Apple Inc.’s newest iPhones are fueling a surge in trade-ins of Android-based smartphones, threatening to loosen Samsung Electronics Co.’s grip on the large-screen smartphone segment as users switch allegiances.
When Apple’s main product, featuring bigger displays and faster chips, goes on sale starting in Australia, they may be best remembered as the generation of iPhones that won over consumers from rival smartphones. Trade-ins of Samsung phones with smartphone reseller Gazelle Inc. tripled last week and about a quarter of potential iPhone 6 buyers are new to Apple’s ecosystem, according to RBC.
“I had talked to friends about my loyalty to Samsung and, before that, I was a BlackBerry loyalist,” Sharyn Funamura, 42, a lawyer in Berkeley, California, said in an interview after telling friends on Facebook that she’d pre-ordered an iPhone 6. When Apple “finally addressed a lot of the reasons why I hadn’t bought an iPhone yet, then I just said, ‘OK, I bought your phone.’”
Chief Executive Officer Tim Cook is counting on customers like Funamura to break open the premium large-screen smartphone market. The iPhone 6 has a 4.7-inch display and the iPhone 6 Plus has a 5.5-inch screen, while the previous version was at 4 inches. They’re part of a broad product rollout aimed at bolstering Apple’s lineup ahead of the holiday shopping season.
Funamura, who is replacing her Samsung Galaxy S4 that has a 5-inch screen, said she was attracted to the new iPhone because it makes reading e-mails and surfing the Internet easier. After ordering online last week, Funamura said she’s expecting delivery tomorrow.
Adam Yates, a spokesman for Samsung, declined to comment.
The new iPhones arrive at Apple stores in the U.S., Australia, Canada, France, Germany, Hong Kong, Japan, Puerto Rico, Singapore and the U.K. The new handsets will be available in 115 countries by year’s end, according to the Cupertino, California-based company.
Buzz has been building since the new iPhones were unveiled on Sept. 9 at an event near Apple’s headquarters, with pre-orders topping 4 million units in the first 24 hours and surpassing earlier releases. A third of Android users polled by Boston-based Gazelle said they’re likely to upgrade to the iPhone 6, with 39 percent saying the bigger screen was driving the decision. Last year, a 10th of the smartphones traded in when the iPhone 5s and 5c went on sale were Android-based devices, according to Chris Sullivan, Gazelle’s CEO.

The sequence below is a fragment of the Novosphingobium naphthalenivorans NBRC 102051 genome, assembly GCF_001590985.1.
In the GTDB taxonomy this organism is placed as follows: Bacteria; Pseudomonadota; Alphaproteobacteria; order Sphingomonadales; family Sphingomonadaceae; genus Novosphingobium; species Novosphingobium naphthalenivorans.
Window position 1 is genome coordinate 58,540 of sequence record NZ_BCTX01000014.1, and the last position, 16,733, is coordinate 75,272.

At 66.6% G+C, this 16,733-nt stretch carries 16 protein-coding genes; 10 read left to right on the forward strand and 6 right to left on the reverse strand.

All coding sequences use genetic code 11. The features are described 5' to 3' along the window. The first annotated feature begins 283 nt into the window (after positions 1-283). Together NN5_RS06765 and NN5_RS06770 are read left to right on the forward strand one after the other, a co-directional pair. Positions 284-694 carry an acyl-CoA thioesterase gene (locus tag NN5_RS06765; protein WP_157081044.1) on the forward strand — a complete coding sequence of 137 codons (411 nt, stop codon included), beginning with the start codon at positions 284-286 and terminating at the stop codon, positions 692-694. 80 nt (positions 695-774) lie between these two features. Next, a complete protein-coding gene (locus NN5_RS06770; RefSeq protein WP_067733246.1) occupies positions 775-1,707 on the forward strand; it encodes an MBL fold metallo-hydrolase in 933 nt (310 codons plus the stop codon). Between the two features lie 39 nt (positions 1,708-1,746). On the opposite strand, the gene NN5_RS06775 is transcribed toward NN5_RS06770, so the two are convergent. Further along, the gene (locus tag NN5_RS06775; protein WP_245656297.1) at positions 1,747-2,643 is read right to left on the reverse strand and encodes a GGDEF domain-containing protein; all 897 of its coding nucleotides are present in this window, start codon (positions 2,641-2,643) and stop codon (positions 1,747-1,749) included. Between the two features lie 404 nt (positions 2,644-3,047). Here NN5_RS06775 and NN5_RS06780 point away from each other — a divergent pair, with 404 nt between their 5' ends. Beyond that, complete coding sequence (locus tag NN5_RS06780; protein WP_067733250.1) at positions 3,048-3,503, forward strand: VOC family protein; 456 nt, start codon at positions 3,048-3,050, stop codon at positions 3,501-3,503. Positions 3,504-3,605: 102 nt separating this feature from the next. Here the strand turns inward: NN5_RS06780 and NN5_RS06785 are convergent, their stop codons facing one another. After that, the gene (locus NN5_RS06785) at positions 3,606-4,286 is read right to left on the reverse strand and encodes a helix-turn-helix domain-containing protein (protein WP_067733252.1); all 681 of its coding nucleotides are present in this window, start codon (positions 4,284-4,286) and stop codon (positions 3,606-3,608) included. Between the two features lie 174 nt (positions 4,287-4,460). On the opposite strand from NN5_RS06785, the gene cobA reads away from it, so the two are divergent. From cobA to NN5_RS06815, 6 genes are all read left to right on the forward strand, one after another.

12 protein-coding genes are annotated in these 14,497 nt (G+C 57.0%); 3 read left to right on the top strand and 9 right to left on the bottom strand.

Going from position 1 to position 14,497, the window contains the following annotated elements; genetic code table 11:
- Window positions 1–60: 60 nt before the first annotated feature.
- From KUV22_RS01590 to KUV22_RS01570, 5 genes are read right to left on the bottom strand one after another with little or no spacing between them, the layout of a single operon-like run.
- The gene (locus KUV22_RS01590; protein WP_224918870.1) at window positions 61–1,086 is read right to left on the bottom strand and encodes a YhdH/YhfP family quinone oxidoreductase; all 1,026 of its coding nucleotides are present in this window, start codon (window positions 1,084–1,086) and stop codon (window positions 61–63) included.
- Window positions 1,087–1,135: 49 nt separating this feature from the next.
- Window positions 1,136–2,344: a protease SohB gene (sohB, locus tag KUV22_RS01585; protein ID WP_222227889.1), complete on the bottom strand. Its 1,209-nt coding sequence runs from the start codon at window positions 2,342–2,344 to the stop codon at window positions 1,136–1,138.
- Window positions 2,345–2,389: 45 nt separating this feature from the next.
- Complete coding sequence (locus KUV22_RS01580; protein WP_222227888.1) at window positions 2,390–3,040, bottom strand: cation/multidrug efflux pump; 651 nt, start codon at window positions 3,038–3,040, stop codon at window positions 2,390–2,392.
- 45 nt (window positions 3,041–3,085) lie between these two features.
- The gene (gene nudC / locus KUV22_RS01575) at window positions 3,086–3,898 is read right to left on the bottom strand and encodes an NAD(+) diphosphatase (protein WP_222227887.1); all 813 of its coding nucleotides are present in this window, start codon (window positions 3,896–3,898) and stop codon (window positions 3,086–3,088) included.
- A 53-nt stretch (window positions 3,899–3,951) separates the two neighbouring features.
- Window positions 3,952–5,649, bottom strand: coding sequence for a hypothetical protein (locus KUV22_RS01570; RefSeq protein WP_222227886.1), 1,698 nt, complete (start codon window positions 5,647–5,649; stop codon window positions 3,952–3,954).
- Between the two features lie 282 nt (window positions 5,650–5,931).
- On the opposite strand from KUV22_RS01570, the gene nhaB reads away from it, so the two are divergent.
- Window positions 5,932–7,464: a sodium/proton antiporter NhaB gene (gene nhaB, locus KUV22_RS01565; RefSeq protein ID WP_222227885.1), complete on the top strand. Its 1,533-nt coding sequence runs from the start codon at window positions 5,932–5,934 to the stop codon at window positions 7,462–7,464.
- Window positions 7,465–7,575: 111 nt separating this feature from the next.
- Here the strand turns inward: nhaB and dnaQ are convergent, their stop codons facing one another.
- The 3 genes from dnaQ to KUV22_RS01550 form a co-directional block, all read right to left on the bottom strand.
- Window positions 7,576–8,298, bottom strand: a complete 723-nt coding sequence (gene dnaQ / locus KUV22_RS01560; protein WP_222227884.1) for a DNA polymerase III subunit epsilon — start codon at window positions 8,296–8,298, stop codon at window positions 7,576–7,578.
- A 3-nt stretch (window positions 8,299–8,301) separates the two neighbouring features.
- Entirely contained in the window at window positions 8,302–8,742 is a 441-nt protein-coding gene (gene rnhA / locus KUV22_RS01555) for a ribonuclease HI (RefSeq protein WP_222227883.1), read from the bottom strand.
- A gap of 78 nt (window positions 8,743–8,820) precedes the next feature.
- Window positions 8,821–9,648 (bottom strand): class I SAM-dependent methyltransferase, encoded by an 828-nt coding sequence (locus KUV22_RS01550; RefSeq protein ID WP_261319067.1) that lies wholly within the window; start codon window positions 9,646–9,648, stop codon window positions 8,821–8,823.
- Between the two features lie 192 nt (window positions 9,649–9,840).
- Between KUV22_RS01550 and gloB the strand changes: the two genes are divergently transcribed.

“We’re seeing a higher propensity to switch,” Sullivan said. “The combination of the screen size and the functionality” indicates that “this is going to be a strong and compelling product for Android users to switch,” he said.
Samsung, which sells a variety of multipriced Galaxy devices running on Google Inc.’s Android operating system, has already seen slowing sales. Xiaomi Corp. has been luring away customers with lower-priced handsets, while Apple competes on the high-end.
RBC Capital Markets polled 6,000 consumers and found that “an impressive 26 percent of respondents who intend to purchase an iPhone are new” to Apple’s ecosystem, with the majority coming from Android, Amit Daryanani, an analyst at RBC, wrote in a note to investors.
Samsung’s global market share slid to 25 percent in the second quarter from 32 percent a year earlier; the Suwon, South Korea-based company reported sales and profit in July that missed analysts’ estimates.
“This is going to be a nightmare for Samsung,” Tim Bajarin, an analyst at Creative Strategies Inc., said of the larger-screen iPhones.
Maintaining inventory may be a challenge for Apple as it builds the larger phones. Manufacturing the 5.5-inch model is more complicated than the smaller version, resulting in lower production efficiency that must be overcome before volumes can be increased, a person familiar with the process has said.
While demand is strong, sales this weekend may reach 7 million to 8 million, failing to match or exceed last year’s first weekend sales of 9 million units of the iPhone 5s and 5c, Toni Sacconaghi, an analyst at Sanford C. Bernstein & Co., wrote in a note to investors. Sacconaghi attributed it partly to supply constraints and that China isn’t one of the first countries to receive the devices.
“We still believe Apple is facing significant production constraints due to a move toward larger screen phones,” Ben Reitzes, an analyst at Barclays Plc, wrote in a note to investors. Apple is poised to ship more than 61.5 million iPhones in the fourth quarter, surpassing last year’s record of 51 million, he said.
“There’s no lack of demand and that’s the key, so the real issue is what’s the stock pile, how many units did they build in advance?” said Carl Howe, an analyst at 451 Research LLC. He estimates Apple may sell 12 million to 15 million of the new devices this weekend.
Apple said this week that demand was exceeding pre-order supplies, meaning many customers won’t receive their handsets until next month. The company said there will be phones in stores tomorrow and encouraged customers to show up early.